Did You Play the Mega Millions?
I would be lying if I told you that I didn't get a lottery ticket last week in hopes of winning the Mega Millions jackpot of a staggering $640 million. In fact, I bought several even though I knew I would lose; as the rest of you probably did.
Well, lose is a relative term . . . because I did end up winning $2! Guess my lucky number 23 comes in handy once in a while.
What Drives Us to Play?
There are individuals who play the lottery every week, no matter how big or small the jackpot is. Then there are times like this past week where people who normally wouldn't buy a lottery ticket (or 20) end up buying them. What is it about the lottery that drives us to play, even when we know the chances of winning are basically none?
When the prospect of winning the Mega Millions jackpot (which is normally only several million dollars) meant that you could win over half a billion dollars, America reached a feverish frenzy. By Friday morning, over 2 million tickets were being sold per hour in New York City alone; and hundreds of people were driving several hours to purchase a ticket, only to wait many more hours standing in line before they had a chance to get anything at all. It became very apparent that Americans had ceased any sort of rational thinking, and instead replaced it with clouded optimism and a mind busy with "what-if."
Now, we can talk about gambling and gambling addictions all day long . . . but is that what this is really about? In this case, I believe there are other factors at play (no pun intended).
One of the biggest reasons we all fell prey to the lottery bug is because we were all making plans for the money before we even won it. It quickly became a version of “fantasy play.” Among my friends, and even among other circles, I overheard conversations regarding what they would do should they win the lottery. New houses, new cars . . . one person even said they’d buy a zoo! Not to mention the jokes about how they can’t wait to quit their job.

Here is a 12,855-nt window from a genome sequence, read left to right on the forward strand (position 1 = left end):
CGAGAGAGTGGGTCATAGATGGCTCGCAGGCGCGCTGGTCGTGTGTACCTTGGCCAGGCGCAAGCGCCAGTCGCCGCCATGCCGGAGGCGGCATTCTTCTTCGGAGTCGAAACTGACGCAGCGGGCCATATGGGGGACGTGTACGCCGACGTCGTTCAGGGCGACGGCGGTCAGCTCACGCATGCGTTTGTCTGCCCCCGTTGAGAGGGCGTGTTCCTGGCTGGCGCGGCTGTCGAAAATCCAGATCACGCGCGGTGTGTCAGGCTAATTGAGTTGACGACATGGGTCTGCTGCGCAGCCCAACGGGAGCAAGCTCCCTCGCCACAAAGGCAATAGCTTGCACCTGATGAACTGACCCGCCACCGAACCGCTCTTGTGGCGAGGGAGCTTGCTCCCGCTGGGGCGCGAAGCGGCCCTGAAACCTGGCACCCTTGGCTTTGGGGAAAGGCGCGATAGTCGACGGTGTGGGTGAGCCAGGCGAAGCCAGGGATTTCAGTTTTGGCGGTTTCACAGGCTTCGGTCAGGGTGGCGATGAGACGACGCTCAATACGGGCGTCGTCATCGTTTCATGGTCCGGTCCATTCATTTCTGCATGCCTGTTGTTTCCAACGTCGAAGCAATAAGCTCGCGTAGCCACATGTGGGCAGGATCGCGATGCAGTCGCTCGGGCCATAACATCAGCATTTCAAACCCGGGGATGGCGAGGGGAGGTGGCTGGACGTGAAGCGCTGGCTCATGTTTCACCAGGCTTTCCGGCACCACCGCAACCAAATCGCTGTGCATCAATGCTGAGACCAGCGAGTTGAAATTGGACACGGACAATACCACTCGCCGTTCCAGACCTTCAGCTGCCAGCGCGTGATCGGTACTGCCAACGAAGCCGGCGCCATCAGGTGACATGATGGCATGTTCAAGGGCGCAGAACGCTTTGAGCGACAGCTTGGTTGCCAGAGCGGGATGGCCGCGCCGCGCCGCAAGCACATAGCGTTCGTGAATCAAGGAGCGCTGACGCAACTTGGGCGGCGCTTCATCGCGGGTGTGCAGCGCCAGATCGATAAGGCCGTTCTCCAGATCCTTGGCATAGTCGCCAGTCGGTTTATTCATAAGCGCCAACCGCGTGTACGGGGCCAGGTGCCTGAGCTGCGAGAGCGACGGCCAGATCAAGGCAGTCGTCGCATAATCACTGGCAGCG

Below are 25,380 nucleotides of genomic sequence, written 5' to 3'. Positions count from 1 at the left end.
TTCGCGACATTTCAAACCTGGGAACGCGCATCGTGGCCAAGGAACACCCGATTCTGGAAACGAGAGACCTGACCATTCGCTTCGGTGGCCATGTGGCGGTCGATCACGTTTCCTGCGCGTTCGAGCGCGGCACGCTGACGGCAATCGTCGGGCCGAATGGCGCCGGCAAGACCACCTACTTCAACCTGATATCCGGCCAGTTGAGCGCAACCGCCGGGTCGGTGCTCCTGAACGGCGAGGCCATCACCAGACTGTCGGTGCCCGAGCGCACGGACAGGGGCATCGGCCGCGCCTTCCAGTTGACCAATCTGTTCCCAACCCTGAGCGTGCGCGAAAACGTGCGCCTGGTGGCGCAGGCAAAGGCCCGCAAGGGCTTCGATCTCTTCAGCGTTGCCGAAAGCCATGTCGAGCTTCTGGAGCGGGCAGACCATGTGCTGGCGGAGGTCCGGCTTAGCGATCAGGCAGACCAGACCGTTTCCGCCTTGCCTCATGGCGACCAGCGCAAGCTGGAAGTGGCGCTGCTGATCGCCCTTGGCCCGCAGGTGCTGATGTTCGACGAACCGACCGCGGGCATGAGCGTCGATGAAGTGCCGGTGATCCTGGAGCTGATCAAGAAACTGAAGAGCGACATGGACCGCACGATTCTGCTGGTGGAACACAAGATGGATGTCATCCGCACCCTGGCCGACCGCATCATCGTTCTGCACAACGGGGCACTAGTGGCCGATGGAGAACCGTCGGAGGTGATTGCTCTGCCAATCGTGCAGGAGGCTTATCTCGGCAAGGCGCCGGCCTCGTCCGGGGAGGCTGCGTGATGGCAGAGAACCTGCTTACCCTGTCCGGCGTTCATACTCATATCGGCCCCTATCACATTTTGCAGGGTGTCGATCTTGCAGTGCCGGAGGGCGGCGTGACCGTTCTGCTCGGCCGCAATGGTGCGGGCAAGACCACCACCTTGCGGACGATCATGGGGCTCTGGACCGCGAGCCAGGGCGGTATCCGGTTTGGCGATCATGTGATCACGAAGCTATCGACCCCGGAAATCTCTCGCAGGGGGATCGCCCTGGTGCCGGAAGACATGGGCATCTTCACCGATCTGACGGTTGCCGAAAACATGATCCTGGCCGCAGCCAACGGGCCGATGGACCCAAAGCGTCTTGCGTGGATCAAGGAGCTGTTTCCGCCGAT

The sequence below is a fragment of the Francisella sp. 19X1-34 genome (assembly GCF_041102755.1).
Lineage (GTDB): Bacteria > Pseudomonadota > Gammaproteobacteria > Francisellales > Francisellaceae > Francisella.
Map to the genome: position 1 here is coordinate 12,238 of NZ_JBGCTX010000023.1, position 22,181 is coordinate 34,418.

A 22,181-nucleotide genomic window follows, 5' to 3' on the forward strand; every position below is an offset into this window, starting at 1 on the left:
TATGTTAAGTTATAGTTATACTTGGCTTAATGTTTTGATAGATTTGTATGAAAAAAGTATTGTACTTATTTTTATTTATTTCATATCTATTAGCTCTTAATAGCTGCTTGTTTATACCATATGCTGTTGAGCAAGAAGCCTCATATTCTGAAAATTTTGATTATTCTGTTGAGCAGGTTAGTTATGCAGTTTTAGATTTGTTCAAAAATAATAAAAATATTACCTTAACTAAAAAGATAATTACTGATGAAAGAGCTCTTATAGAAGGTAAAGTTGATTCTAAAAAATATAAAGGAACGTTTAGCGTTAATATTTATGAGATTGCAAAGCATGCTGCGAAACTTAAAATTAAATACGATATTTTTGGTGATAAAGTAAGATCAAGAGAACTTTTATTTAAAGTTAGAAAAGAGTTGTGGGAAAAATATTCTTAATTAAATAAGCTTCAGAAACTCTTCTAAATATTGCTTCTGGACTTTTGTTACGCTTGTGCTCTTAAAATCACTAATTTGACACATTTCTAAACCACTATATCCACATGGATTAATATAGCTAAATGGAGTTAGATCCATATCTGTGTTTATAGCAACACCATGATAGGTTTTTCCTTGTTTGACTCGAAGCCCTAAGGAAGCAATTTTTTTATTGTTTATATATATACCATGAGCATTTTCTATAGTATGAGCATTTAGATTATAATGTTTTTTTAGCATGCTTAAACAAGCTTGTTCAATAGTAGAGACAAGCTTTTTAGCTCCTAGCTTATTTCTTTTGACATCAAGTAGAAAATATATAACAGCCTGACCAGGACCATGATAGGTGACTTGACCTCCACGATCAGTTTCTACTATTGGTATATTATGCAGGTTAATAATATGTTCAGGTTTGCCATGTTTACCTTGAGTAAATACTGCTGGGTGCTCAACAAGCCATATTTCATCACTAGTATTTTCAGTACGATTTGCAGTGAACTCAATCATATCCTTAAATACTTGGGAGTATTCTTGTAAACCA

The unfortunate part is that the general population has a hard enough time understanding statistics as it is, let alone when we have $640 million dollars potentially staring us in the face. This is why we have low-income households spending over 5% of their annual income on lottery tickets even if it means being unable to pay for bus fare that week . . . or worse, groceries.
Many try to justify their ticket purchases by saying things like "It's only a dollar . . . if I win, it will be the best investment I've ever made," or "There's no reason not to play." There’s no doubt the sagging economy has a strong influence on our current "investment decisions," and we all hope to be the ones miraculously saved from foreclosures and credit card debt and who achieve financial freedom.
The truth can be hard to swallow; the chances of winning the lottery this last week were 1 in 176 million. You have a better chance of getting struck by lightning, or getting eaten by a tiger and a shark on the same day (according to Tax.com). So even after knowing all of this, is it still worth it to play even just a dollar a week on the lottery?
I know that personally, I will keep playing as long as it is coming from extra income and not my food or rent money. If regulated, it can be a healthy way to take part in a social game that spans the entire country . . . perhaps even a way that we can feel “bought together” as a nation, in a way that is few and far between these days.
And even if you don't win, it certainly is nice to think about "what if," and makes for good conversation with otherwise complete strangers who have similar dreams.